22 May 2001
(updated 22 May 2001 at 03:52 UTC) »
ask, this doesn't really come
with too much
surprise. Universal is the biggest record label around. They
have the most money and have been squeezing artists the
longest. See this
article for some third party insight.
My view on MP3.com history
The most interesting point of this all, is that we started
out MP3.com as an alternative way to distribute music. A way
out about all the different music in the world to find the
you wanted to listen to without having the labels pre-pick
favorite music style for you. We seem to totally have gone
circle to a point to where we aligned with Emusic who had a
different strategy which was very much aligned to the old
label A&R way of doing things.
I guess it is too hard to really find the good stuff via a
big single source like we had hoped. We figured people could
"rate" (download) the songs they liked and therefore bump it
up the charts. This would be a way to provide the music the
not what some folks in the A&R group at a random record
label thought you would want to hear.
So maybe your best bet would still be the small indie label
has interests in the particular style of music you like, as
they do not get corrupted by seeing dollar signs.
Again, this is a good example of what record labels have
well and continue to do well in the past. Use money to make
The original goal of having internet distribution for all
artists without serious costs to provide a closer link
between the artist and
music consumer seems to have been shot. Mass media has
been controlled by only a few companies in the world that
easily leave out important information for financial gain.
proves the fact that money conquers.
Although going public gave us a lot of money and power to
play with it also brought a lot of stock holders and
investors in on the
game that were looking only at profits. This caused the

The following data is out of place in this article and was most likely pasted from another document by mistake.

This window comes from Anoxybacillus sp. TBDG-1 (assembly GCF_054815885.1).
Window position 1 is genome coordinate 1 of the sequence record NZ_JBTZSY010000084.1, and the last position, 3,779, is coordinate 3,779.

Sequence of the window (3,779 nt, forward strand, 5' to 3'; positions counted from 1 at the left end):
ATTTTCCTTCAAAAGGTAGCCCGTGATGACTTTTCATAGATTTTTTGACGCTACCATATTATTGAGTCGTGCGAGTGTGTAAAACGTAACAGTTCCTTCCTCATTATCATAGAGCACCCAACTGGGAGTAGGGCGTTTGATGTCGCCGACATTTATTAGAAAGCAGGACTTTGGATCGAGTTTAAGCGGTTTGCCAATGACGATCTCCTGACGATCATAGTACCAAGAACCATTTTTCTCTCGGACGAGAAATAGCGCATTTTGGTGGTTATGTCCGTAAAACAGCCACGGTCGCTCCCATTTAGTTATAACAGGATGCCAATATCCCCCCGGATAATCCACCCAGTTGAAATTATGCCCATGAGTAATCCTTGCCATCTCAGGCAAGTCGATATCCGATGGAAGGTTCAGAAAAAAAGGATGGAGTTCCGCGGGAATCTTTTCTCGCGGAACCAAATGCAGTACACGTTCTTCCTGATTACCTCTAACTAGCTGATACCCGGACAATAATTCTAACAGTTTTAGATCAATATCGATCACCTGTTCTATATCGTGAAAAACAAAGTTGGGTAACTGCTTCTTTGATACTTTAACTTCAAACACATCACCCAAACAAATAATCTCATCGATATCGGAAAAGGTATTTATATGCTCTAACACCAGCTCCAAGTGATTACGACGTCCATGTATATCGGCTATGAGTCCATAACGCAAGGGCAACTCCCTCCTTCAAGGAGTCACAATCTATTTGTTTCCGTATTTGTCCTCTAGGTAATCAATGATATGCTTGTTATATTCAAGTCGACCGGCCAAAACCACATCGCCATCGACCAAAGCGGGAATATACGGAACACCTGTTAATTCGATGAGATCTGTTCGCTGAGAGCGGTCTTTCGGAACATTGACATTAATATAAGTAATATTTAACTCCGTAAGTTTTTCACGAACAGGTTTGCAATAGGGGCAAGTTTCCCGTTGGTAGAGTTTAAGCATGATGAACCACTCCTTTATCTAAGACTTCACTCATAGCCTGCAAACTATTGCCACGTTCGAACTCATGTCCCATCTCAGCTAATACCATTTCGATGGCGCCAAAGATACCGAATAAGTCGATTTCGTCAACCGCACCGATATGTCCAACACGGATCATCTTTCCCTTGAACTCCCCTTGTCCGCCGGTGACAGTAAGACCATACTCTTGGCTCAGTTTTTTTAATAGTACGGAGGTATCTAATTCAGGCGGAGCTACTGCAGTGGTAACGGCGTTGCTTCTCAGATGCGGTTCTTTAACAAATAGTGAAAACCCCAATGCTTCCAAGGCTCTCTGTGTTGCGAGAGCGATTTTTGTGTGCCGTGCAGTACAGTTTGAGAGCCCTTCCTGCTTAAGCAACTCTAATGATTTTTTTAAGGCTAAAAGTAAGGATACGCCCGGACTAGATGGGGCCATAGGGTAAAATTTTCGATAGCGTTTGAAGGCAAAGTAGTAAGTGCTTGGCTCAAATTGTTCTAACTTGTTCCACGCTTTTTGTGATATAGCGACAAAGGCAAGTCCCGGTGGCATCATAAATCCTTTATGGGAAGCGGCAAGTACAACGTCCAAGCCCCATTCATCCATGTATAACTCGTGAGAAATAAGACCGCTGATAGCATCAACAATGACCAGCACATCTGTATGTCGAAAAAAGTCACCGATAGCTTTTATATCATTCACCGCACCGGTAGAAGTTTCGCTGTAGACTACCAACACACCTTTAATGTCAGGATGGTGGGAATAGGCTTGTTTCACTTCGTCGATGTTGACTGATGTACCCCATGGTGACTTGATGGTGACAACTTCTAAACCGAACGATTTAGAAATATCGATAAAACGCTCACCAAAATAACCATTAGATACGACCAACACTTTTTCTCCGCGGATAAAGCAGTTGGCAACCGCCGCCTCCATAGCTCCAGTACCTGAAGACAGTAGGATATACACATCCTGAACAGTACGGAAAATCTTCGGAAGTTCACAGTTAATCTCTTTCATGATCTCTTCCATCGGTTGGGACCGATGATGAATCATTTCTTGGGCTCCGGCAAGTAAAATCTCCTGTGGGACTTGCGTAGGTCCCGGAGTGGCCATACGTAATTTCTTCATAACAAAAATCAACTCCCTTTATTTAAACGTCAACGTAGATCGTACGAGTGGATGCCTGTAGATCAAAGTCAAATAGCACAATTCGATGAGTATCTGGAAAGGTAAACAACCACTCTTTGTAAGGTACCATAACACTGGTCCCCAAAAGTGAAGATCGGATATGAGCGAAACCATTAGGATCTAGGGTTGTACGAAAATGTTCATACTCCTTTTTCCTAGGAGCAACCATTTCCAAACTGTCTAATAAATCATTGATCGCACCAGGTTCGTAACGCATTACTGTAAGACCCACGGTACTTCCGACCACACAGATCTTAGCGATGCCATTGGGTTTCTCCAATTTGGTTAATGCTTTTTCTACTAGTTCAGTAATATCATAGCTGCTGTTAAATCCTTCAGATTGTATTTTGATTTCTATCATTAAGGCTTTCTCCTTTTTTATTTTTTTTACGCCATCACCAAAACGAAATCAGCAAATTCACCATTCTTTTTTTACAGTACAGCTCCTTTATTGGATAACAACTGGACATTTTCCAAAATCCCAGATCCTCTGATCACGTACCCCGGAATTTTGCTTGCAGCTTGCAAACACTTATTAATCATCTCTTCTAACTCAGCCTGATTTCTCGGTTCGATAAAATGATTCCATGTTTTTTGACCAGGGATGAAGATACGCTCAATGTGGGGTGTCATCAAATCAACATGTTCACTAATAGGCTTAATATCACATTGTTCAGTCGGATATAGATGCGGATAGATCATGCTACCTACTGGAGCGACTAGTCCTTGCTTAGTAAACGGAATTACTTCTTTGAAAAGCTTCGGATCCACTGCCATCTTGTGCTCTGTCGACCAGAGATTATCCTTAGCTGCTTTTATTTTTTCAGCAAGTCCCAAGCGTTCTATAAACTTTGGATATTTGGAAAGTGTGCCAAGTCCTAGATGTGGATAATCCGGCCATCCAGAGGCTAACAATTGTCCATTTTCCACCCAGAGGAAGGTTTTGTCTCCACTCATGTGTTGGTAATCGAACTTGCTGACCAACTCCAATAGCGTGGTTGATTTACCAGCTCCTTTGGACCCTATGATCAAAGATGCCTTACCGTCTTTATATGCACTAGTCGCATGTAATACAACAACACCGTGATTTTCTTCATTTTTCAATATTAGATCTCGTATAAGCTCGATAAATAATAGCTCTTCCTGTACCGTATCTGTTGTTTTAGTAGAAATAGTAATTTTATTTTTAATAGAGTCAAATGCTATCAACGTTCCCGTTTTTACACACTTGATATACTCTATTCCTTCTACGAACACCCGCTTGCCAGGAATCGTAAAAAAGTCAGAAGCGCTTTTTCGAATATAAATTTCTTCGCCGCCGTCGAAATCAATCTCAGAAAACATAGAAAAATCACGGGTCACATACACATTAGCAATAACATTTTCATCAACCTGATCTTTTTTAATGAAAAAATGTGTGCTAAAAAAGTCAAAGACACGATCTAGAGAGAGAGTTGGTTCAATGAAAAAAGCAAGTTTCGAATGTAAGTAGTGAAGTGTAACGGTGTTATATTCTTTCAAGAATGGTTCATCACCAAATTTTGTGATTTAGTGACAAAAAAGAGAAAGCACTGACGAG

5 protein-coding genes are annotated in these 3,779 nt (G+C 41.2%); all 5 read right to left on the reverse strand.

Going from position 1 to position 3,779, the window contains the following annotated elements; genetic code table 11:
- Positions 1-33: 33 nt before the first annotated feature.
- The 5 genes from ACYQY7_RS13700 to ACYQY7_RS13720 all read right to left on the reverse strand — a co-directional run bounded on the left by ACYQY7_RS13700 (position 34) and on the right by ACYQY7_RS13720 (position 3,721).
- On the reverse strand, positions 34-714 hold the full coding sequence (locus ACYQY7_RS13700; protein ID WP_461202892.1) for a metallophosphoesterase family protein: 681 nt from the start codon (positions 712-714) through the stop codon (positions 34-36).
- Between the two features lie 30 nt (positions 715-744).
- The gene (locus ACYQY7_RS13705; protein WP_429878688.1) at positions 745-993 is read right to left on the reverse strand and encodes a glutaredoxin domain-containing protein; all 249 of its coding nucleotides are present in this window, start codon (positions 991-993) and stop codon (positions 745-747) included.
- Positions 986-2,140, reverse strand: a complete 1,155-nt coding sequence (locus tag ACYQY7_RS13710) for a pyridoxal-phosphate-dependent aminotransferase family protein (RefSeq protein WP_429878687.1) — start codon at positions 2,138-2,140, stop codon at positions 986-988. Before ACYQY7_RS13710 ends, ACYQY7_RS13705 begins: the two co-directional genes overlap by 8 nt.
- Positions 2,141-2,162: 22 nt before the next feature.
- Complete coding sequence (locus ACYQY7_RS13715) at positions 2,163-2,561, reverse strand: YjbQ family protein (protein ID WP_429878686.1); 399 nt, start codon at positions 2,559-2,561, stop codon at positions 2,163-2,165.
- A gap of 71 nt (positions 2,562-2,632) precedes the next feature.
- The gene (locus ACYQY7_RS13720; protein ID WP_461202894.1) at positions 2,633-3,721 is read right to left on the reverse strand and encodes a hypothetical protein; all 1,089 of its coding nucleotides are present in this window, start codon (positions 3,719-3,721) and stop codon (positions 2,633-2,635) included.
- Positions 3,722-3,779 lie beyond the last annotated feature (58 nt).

the company to change drasticly towards making money. At
to me the company slowly changed their goals after IPO. It
no longer the same goal we were fighting for.
Online Audio Distribution Technology
The most interesting part to me would be to see how the
Technology side will pack out now that the majors are
get their feet wet. Will MP3 and Vorbis which still stand as
consumer favorite come out of this alive? Or will DRM-type
surpass the more open standards because consumers want to
for someone to sift through the music (record labels) to
present them with something that has been mass marketed over
the radio and television. My.MP3.com was a great
technological idea that tried to provide a way to deliver
your music to you digitally where ever you where (provided
you had connectivity). Of course this is only useful if you
can store a lot of music and if it would be easier then
lugging around a CD-ROMs with your favorite MP3s on it.
On the streaming side of things it will be interesting to
semi-new IETF streaming standards such as RTSP, RTP, SIP and
the like will be used by any of these companies that are
this subscription service for the record labels. So far the
only a few
that have started using RTSP such Apple Quicktime and Real
Networks RealPlayer and JMF (Cacheflow, Sun StoreEdge and
others have created Servers, Proxies, Mixers and
there is some support for streaming Vorbis and/or MP3 over
RTSP/RTP, but not too much.
From what I know about the Online Music Industry most
that are distributing music are using HTTP derrivates such
as Shoutcast, Icecast or just a M3U based hand off to an
audio client. Although it has been effective alternatives
that are more reliable and scalable (but also more complex
and harder to implement), most distribution companies
advantage of these new standards. Maybe now that it will be
less about investors, it will become more of a technology
gain. Hopefully some of my old co-workers are reading this
and start looking at some of these new protocols.
Maybe I will find some more time to play with this stuff.
the XML/DC/MusicBrainz/ID3v2/CDDB/MPEG-7 stuff is a good
hobby of mine. It is interesting how a lot of this audio
crossing over into my usual XML/HTTP development that is
for work. It is great to have them overlap every once in a
but sometimes I wish they could be two totally seperate
Anyways, back to work. ;-)